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85 Cards in this Set

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Nasolacrimal Duct
drains tears into nasal cavity
Lacrimal Gland
produces tears
Palpebral Conjunctiva
membrane that covers the inner surface of eyelid
Lacrimal Canals
tears from the surface of the eyes drain here
Bulbar Conjunctiva
membrane that covers the anterior surface of the sclera
Lacrimal Sac
drains tears into the nasolacrimal duct
Ciliary Process
produces aqueous humor.
Sclera
white tough outer layer of the eyeball
Ora Serrrata
anterior part of the retina
Suspensatory Ligaments
attaches lens to the ciliary body
Why can the retina pull away from the back of the eyeball?
its only attached by the optic disc and fluid can get between the choroid and the retina pushing the retina away from the choroid.
Name the two layers of the retina.
pigmented epithelium and neural layer
What is the most anterior part of the eyeball?
the cornea
Which part of the eye has the highest density of cones in te retina?
central fovea
Ganglion cell layer axons form the ............
optic nerve
This does not contain photoreceptors and is also called the blind spot........
optic disc
What are the cones?
the photoreceptors which allow us to see color.
The center of the neural portion of th retina is called?
Central Fovea
These photoreceptors are used in night vision.
Rods
Rods and cones synapse on these cells.
Bipolar Cell Layer
TRH
thyrotrophin

promotes thyroid stimulating hormone (TSH) and prolactin releasing factor (PRL) secretion
CRH
corticotrophin

promotes adrenocorticotrophic (ACTH) secretion
TRH
thyrotrophin

promotes thyroid stimulating hormone (TSH) and prolactin releasing factor (PRL) secretion
GnRH
gonadotrophin

promotes follicle stimulating hormone (FSH) and Lutenizing Hormone (LH) secretion
CRH
corticotrophin

promotes adrenocorticotrophic (ACTH) secretion
PRF
Prolactin Releasing Factor

promotes prolactin (PRL secretion
GnRH
gonadotrophin

promotes follicle stimulating hormone (FSH) and Lutenizing Hormone (LH) secretion
GHRH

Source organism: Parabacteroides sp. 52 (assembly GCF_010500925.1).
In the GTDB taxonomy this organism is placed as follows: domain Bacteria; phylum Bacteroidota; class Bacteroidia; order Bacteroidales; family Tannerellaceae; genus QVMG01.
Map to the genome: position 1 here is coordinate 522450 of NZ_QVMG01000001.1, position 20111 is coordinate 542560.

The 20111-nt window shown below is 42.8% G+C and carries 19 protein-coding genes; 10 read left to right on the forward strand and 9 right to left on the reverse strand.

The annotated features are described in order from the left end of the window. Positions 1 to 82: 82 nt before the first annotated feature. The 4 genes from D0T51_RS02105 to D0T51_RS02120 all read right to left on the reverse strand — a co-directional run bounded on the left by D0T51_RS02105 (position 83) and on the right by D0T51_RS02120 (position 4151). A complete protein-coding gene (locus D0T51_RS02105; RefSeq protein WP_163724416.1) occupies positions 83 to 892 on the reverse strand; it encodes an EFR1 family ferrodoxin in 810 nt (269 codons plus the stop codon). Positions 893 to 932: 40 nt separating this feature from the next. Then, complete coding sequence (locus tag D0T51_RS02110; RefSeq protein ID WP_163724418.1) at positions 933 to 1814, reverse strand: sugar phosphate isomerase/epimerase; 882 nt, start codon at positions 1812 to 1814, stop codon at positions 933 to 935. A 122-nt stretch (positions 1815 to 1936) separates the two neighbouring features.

Growth Hormone Releasing Hormone

promotes growth hormone (GH) secretion
PRF
Prolactin Releasing Factor

promotes prolactin (PRL secretion
PIF
Prolactin Inhibiting Factor

inhibits prolactin (PRL)secretion
GHRH
Growth Hormone Releasing Hormone

promotes growth hormone (GH) secretion
GHIH
Growth Hormone Inhibiting Hormone

inhibits growth hormone (GH) and thyroid stimulating hormone (TSH)
PIF
Prolactin Inhibiting Factor

inhibits prolactin (PRL)secretion
OT
Oxytocin

stimulates uterine contractions
*stored in posterior pituitary
GHIH
Growth Hormone Inhibiting Hormone

inhibits growth hormone (GH) and thyroid stimulating hormone (TSH)
ADH
Antidiuretic Hormone

returns water from kidney tubules to blood
*stored in posterior pituitary
HGH
Human Growth Hormone

stimulates liver to produce insulin-like growth factors (IGF) that encourage fat, bone and cartilage growth
OT
Oxytocin

stimulates uterine contractions
*stored in posterior pituitary
ADH
Antidiuretic Hormone

returns water from kidney tubules to blood
*stored in posterior pituitary
HGH
Human Growth Hormone

stimulates liver to produce insulin-like growth factors (IGF) that encourage fat, bone and cartilage growth
TSH
Thyroid Stimulating Hormone

stimulates thyroid to release thyroid hormone
FSH
Follicle Stimulating Hormone

stimulates production of eggs or sperm
LH
Luteinizing Hormone

stimulates ovulation maintains pregnancy
PRL
Prolactin

after child-birth, stimulates breasts to produce milk
ACTH
Adrenocorticotrophic

regulates response to stress, stimulates adrenal cortex to secrete glucocorticoids
MSH

(anterior pituitary)
Melanocyte Stimulating Hormone

unknown
T3 & T4

(thyroid)
Triiodothyronine and Thyroxine

increases metabolic rate, stimuates cellular metabolism to maintain normal body temp, work w/ GH and insulin to promote growth & development
CT

(thyroid)